Now, Elop and Nokia have jumped as well.

Straight into the arms of Microsoft.

Nokia has always had a software problem. Symbian is a difficult platform for developers to work with and creates a product that is slower to the market than other ecosystems. MeeGo was just never any good. Elop laments in the memo that only one device from MeeGo was scheduled for market in 2011. The company's application front, Ovi, is at the mercy of its struggling operating systems and lack of developers. Elop says that a mistake Nokia has made was trying to compete in the smart phone fray on a device-by-device basis.

“And the truly perplexing aspect is that we're not even fighting with the right weapons," Elop wrote. "We are still too often trying to approach each price range on a device-to-device basis. Our competitors aren't taking our market share with devices; they are taking our market share with an entire ecosystem. This means we're going to have to decide how we either build, catalyze or join an ecosystem.”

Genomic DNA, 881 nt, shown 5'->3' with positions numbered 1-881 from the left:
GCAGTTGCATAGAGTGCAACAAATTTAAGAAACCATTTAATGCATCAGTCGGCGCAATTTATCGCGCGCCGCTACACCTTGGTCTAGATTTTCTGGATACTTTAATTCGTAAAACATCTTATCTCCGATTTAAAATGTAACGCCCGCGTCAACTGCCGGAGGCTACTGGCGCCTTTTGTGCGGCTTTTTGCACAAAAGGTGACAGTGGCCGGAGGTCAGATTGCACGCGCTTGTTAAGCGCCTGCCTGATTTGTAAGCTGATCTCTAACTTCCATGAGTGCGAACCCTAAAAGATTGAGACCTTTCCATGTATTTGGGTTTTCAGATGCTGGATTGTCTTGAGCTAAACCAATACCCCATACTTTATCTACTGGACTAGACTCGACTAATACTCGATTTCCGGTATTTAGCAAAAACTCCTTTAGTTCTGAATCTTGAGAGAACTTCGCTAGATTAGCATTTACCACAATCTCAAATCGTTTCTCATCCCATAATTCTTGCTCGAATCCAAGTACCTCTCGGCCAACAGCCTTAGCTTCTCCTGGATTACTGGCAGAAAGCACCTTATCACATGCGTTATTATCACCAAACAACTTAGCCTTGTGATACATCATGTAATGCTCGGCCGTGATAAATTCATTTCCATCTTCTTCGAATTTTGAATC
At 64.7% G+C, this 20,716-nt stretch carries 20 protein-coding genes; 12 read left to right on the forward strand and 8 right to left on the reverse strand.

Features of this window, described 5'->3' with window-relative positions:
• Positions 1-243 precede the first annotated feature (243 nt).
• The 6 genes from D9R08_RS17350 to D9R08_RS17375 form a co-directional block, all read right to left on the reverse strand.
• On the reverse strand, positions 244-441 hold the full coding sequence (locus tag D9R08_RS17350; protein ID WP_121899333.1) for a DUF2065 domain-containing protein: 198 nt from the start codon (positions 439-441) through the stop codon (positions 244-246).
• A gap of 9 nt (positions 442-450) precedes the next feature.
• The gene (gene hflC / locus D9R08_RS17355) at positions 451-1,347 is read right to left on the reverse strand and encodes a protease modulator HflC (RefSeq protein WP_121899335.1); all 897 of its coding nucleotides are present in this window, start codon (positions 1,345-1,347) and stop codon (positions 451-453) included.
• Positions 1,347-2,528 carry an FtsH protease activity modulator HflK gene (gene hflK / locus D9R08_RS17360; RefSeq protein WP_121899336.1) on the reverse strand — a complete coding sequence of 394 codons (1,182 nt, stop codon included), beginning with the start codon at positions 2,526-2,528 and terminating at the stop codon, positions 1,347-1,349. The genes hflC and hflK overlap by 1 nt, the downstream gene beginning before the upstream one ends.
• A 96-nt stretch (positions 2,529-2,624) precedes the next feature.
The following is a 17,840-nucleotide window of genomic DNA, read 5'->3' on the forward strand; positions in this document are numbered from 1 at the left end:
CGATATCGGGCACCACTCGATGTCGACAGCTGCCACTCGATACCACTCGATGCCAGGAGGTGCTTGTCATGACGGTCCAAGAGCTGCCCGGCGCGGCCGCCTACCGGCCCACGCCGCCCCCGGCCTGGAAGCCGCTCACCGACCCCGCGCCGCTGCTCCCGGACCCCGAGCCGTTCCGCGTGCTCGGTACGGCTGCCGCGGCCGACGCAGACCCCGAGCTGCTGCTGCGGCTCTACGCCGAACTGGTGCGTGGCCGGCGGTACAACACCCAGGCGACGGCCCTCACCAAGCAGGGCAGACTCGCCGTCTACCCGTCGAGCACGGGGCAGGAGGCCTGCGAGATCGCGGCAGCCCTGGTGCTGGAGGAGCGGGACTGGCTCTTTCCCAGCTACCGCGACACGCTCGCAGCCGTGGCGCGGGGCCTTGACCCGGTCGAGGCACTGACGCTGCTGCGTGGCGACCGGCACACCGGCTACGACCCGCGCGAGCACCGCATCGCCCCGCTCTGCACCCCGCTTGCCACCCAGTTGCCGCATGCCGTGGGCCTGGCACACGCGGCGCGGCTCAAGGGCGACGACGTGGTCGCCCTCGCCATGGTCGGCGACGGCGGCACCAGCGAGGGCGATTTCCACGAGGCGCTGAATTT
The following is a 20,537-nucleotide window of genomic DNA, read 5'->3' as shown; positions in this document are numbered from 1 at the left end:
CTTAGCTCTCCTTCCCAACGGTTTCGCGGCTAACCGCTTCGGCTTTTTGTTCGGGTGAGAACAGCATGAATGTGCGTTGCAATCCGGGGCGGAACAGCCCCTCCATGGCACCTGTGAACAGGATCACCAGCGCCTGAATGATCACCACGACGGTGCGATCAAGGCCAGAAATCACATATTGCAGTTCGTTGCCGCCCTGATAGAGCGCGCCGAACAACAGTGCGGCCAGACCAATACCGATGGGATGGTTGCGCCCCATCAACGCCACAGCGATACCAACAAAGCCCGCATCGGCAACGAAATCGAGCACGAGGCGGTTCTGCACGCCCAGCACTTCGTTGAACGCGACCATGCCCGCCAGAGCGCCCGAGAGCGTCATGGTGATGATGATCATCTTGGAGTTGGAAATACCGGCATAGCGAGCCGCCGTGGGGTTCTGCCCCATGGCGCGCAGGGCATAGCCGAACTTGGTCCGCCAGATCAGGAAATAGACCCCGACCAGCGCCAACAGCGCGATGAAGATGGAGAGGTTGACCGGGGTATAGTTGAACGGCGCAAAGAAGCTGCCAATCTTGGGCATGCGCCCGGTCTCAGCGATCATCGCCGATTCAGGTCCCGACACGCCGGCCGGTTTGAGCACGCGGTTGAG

On Friday, Nokia joined an ecosystem. Microsoft CEO Steve Ballmer and Elop announced that Nokia would be abandoning MeeGo in the high-end smart phone market and going with Windows Phone 7.

It looks like, for the time being, Symbian will survive in the medium-range smart phone market. Overall, though, it looks like Nokia and Microsoft have joined arms in a game of “red rover” in an attempt to keep each company from losing any more market and mind share in the mobile sector. On paper it seems like a great idea for both companies. Nokia is a hardware company with a software problem. Microsoft is a software company with a hardware penetration problem.

The partnership, which some speculate could turn into a full-blown merger, is more than just Microsoft adding Nokia as another manufacturer the way it does with Hewlett-Packard, Acer, LG and others. In an open letter from Elop and Ballmer, the pair outlines how the companies will work together.